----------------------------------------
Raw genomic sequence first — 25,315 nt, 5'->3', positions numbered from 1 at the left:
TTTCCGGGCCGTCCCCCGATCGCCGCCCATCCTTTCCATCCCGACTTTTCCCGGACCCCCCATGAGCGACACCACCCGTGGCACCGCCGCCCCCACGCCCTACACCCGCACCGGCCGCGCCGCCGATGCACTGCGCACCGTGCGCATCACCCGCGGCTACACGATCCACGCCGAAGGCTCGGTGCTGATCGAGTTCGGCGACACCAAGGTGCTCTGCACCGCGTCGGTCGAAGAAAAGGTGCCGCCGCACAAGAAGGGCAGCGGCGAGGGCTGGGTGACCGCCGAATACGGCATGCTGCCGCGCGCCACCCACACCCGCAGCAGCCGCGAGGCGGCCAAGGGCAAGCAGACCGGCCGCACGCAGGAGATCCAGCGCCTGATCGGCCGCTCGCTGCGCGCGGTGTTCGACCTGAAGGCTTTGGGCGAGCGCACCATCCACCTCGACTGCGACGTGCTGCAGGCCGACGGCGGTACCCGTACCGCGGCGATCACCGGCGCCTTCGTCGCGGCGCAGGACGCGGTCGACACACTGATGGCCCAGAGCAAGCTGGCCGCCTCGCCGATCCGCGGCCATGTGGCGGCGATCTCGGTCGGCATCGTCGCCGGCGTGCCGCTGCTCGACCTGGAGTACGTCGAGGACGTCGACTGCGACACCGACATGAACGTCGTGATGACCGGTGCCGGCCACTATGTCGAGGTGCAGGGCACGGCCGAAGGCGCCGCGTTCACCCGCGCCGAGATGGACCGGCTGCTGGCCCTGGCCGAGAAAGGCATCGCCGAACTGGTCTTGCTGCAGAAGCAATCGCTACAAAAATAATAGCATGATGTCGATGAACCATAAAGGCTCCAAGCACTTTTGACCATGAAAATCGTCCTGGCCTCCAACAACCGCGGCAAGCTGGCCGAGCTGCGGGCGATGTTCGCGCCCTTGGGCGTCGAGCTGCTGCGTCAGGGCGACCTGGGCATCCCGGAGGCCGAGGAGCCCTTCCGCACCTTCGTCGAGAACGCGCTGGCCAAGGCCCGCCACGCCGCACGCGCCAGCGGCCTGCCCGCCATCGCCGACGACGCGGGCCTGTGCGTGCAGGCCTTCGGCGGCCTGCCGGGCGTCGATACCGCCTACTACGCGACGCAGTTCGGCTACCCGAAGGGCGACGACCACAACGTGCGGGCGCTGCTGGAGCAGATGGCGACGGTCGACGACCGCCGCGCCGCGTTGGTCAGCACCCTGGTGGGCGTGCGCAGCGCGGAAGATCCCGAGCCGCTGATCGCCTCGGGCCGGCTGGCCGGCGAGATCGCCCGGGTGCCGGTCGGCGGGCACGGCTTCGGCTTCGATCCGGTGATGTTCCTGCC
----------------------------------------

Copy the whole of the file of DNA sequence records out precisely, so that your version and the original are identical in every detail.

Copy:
Raw genomic sequence first — 25,315 nt, 5'->3', positions numbered from 1 at the left:
TTTCCGGGCCGTCCCCCGATCGCCGCCCATCCTTTCCATCCCGACTTTTCCCGGACCCCCCATGAGCGACACCACCCGTGGCACCGCCGCCCCCACGCCCTACACCCGCACCGGCCGCGCCGCCGATGCACTGCGCACCGTGCGCATCACCCGCGGCTACACGATCCACGCCGAAGGCTCGGTGCTGATCGAGTTCGGCGACACCAAGGTGCTCTGCACCGCGTCGGTCGAAGAAAAGGTGCCGCCGCACAAGAAGGGCAGCGGCGAGGGCTGGGTGACCGCCGAATACGGCATGCTGCCGCGCGCCACCCACACCCGCAGCAGCCGCGAGGCGGCCAAGGGCAAGCAGACCGGCCGCACGCAGGAGATCCAGCGCCTGATCGGCCGCTCGCTGCGCGCGGTGTTCGACCTGAAGGCTTTGGGCGAGCGCACCATCCACCTCGACTGCGACGTGCTGCAGGCCGACGGCGGTACCCGTACCGCGGCGATCACCGGCGCCTTCGTCGCGGCGCAGGACGCGGTCGACACACTGATGGCCCAGAGCAAGCTGGCCGCCTCGCCGATCCGCGGCCATGTGGCGGCGATCTCGGTCGGCATCGTCGCCGGCGTGCCGCTGCTCGACCTGGAGTACGTCGAGGACGTCGACTGCGACACCGACATGAACGTCGTGATGACCGGTGCCGGCCACTATGTCGAGGTGCAGGGCACGGCCGAAGGCGCCGCGTTCACCCGCGCCGAGATGGACCGGCTGCTGGCCCTGGCCGAGAAAGGCATCGCCGAACTGGTCTTGCTGCAGAAGCAATCGCTACAAAAATAATAGCATGATGTCGATGAACCATAAAGGCTCCAAGCACTTTTGACCATGAAAATCGTCCTGGCCTCCAACAACCGCGGCAAGCTGGCCGAGCTGCGGGCGATGTTCGCGCCCTTGGGCGTCGAGCTGCTGCGTCAGGGCGACCTGGGCATCCCGGAGGCCGAGGAGCCCTTCCGCACCTTCGTCGAGAACGCGCTGGCCAAGGCCCGCCACGCCGCACGCGCCAGCGGCCTGCCCGCCATCGCCGACGACGCGGGCCTGTGCGTGCAGGCCTTCGGCGGCCTGCCGGGCGTCGATACCGCCTACTACGCGACGCAGTTCGGCTACCCGAAGGGCGACGACCACAACGTGCGGGCGCTGCTGGAGCAGATGGCGACGGTCGACGACCGCCGCGCCGCGTTGGTCAGCACCCTGGTGGGCGTGCGCAGCGCGGAAGATCCCGAGCCGCTGATCGCCTCGGGCCGGCTGGCCGGCGAGATCGCCCGGGTGCCGGTCGGCGGGCACGGCTTCGGCTTCGATCCGGTGATGTTCCTGCC